GETTING A GLIMPSE INTO THE MIND OF A GENERAL CONTRACTOR

Dwayne Smolnicky blog

Working as a designer and general contractor, I have learned a few lessons along way, and some of those lessons may help homeowners as well. What you do is as important as what you don’t do, and sometimes a homeowner’s natural instincts and actions can have a negative affect on a home renovation project.

Do you know if you’re helping or hurting the project? Here are 10 tips that can help simplify your home renovation.

1. Do not delay decisions.

If you want your renovation to go well, the best thing to do is make as many of the decisions as possible before the work even starts. A good builder can talk you through the list of situations that might come up on your job, but decisions about situations aren’t usually what cause delays.

Instead, most of the issues are related to decisions about things fixture and appliance selection, trim, casing, and paint colours. These may seem small, but when your faucet is a two weeks late, the plumber has to be rescheduled and the medicine cabinet door might hit the faucet when it’s installed, you’ll see how something small can balloon into a week’s delay on a four to five week project.

2. Do not change your mind (too much).

Even though it’s inevitable that you’ll change your mind about something on your project, know this: Every time you change your mind, it’ll result in a change order. Although the change may seem minor, there are always added costs — even if it’s only the time spent discussing the change.

Scheduling can be affected too. Everyone working on the job needs to be informed of the change so no one’s working from the old plan. Everyone makes changes, and that’s OK — just be aware of the potential to disrupt and delay the job.

3. Do not buy your own materials.

It seems like an obvious way to save money — a builder is going to mark up the cost of materials and pass that added cost on to you. That’s true, but the builder may get a better price than you to begin with, meaning that even after markup, you’ll pay the same price. The builder will also know how much material is need, what type of material, and they will make sure to get all those little bits and pieces to finish the job of properly with having too many extra trips to the supplier.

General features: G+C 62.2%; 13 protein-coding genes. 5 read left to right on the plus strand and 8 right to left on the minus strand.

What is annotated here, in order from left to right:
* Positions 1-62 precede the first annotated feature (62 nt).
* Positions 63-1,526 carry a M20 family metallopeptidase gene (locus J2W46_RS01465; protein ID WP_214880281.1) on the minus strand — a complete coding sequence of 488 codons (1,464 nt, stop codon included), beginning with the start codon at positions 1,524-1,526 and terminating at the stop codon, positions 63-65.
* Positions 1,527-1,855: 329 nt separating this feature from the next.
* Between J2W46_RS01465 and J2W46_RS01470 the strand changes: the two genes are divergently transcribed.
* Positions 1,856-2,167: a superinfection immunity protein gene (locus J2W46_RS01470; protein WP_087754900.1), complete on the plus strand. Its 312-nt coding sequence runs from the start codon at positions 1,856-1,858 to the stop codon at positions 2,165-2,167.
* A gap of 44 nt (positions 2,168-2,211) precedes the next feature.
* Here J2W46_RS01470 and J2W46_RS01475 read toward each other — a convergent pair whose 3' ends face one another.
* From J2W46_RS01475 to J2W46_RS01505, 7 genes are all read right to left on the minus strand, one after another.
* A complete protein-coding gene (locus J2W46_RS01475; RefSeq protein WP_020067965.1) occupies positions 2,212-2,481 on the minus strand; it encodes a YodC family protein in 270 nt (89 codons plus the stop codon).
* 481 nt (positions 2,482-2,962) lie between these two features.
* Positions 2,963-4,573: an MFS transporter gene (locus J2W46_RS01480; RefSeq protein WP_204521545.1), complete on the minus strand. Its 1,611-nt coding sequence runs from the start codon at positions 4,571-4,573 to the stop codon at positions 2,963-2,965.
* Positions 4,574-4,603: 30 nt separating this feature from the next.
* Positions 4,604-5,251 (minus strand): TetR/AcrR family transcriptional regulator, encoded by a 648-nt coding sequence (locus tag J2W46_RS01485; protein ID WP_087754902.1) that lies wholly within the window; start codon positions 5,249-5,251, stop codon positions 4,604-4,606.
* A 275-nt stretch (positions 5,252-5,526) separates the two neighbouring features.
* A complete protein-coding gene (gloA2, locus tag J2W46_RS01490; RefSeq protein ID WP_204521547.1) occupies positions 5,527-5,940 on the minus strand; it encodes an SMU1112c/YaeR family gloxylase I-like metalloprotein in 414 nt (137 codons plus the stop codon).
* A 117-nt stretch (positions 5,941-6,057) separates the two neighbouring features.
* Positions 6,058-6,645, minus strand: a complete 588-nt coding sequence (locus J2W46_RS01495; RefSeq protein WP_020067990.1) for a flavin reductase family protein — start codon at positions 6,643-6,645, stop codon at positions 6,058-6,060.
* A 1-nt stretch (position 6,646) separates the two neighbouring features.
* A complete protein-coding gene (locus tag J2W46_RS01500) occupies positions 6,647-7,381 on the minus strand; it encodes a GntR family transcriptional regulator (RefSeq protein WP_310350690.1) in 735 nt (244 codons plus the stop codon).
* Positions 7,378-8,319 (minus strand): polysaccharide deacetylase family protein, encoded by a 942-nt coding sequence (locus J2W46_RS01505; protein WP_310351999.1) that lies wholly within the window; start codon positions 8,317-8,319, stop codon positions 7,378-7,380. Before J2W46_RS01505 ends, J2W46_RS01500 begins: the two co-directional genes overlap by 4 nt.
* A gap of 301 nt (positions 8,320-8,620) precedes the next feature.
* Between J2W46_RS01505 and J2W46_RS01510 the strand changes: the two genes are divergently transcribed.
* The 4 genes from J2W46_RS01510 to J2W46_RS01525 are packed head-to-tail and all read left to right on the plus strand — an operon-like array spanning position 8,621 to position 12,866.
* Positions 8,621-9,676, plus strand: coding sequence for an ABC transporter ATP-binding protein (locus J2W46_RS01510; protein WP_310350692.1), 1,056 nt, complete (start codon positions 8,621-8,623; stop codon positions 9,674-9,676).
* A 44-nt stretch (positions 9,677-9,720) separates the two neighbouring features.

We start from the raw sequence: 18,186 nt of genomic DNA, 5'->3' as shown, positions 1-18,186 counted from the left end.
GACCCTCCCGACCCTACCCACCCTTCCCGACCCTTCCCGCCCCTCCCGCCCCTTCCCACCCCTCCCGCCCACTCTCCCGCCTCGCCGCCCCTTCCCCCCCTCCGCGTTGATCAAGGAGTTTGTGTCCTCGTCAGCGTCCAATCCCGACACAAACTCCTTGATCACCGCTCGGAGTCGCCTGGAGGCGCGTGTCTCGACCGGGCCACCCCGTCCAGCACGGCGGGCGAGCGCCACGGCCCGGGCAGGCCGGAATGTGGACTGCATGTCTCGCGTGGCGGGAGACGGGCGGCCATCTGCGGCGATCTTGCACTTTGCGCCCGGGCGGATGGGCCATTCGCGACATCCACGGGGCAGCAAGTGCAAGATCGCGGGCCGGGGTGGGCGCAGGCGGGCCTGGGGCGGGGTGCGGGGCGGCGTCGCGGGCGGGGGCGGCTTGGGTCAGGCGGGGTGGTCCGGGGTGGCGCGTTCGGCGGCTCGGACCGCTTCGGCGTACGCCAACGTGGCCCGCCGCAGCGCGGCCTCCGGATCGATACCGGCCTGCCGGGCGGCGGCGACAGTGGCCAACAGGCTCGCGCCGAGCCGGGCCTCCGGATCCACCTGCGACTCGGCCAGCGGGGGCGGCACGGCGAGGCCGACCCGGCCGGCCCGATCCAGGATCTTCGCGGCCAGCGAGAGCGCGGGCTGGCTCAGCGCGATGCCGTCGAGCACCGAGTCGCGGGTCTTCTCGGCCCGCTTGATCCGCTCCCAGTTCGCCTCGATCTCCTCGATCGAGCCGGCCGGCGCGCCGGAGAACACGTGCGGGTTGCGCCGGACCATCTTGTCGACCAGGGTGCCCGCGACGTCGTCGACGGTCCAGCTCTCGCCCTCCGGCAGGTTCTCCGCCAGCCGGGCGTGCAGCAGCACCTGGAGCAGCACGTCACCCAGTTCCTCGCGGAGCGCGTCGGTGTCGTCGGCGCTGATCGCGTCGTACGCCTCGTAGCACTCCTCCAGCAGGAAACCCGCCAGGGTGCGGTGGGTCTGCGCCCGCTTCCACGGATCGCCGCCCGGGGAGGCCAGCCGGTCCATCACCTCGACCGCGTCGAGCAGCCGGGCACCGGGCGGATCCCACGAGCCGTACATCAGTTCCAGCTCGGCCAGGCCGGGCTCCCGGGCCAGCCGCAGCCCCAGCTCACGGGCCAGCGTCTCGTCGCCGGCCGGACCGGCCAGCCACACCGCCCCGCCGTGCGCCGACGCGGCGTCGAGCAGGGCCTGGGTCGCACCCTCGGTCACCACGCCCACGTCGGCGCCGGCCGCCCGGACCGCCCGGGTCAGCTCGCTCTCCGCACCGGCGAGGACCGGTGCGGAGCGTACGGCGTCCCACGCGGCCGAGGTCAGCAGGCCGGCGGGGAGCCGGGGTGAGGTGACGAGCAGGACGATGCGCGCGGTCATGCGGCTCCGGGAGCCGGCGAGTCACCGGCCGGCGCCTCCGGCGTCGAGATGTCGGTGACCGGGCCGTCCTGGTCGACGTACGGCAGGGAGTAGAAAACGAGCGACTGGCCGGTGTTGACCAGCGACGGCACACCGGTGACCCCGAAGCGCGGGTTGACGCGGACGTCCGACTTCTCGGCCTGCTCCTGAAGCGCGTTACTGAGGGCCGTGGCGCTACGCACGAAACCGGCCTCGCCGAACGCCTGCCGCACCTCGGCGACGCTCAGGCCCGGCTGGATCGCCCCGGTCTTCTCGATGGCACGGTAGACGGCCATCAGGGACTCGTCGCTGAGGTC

4. Do not put lipstick on a pig.

Though a builder will rarely come right out and say this, some houses should be knocked down rather than have money put into them to fix them up. Though this is a rare situation, it’s common for people to put money into fancy cabinets for a house with a sagging foundation, or into a high-efficiency furnace in a house with no insulation. Listen to the professionals who come to look at your job. Be open to their suggestions.

5. Do not work without a contingency fund.

If you find out that the work you wanted to do costs more than you expected or budgeted, you’re in good company. It’s almost unheard of that a person sets a realistic budget for a project. But don’t eat into your contingency to stretch the budget. If you follow rule number one and make as many decisions as possible ahead of time, you can probably get away with a 5 percent contingency if you have a good general contractor.

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6. Do not let kids and pets get in the way.

Though the people working in your home will often try to accommodate your pets and kids, they shouldn’t have to. It’s just not safe to have children or animals around construction. Every homeowner will be doing walk-throughs from time to time to see the progress of the project. Make sure when you do, you have suitable footwear and you are not wearing thongs or sandals. Do your walk-through, ask your questions, and then let the trades people get back to work. Not every discussion needs to happen on-site.

7. Do not be a distraction.

It may sound harsh, but every minute someone working on your house spends talking to you, they are not working on your house. Is the conversation important and one that will have an impact on the job? That’s one thing, but the electrician on the job isn’t getting paid any more to spend 30 minutes talking about your vacation plans.

8. Do not live in the home.

Most people ignore this rule, and for good reason. Remodeling is expensive, and moving out just adds to the cost. If you can’t move out for the whole job, try to schedule some time away and set up a clean, comfortable place to retreat to when you can’t handle coming home to a messy and stressful construction site.

9. Do not work without a design.

Some projects require an architect; some an interior designer, and sometimes a talented builder will get your aesthetic and help you come up with a good plan.

10. Do not start a remodel without a detailed floor plan.

A lot of elements can interact in one space. Put them all on paper and you will most likely catch many problems before they are built. You may be able to build a functional space without a plan. If you want a functional and beautiful space, hire a designer.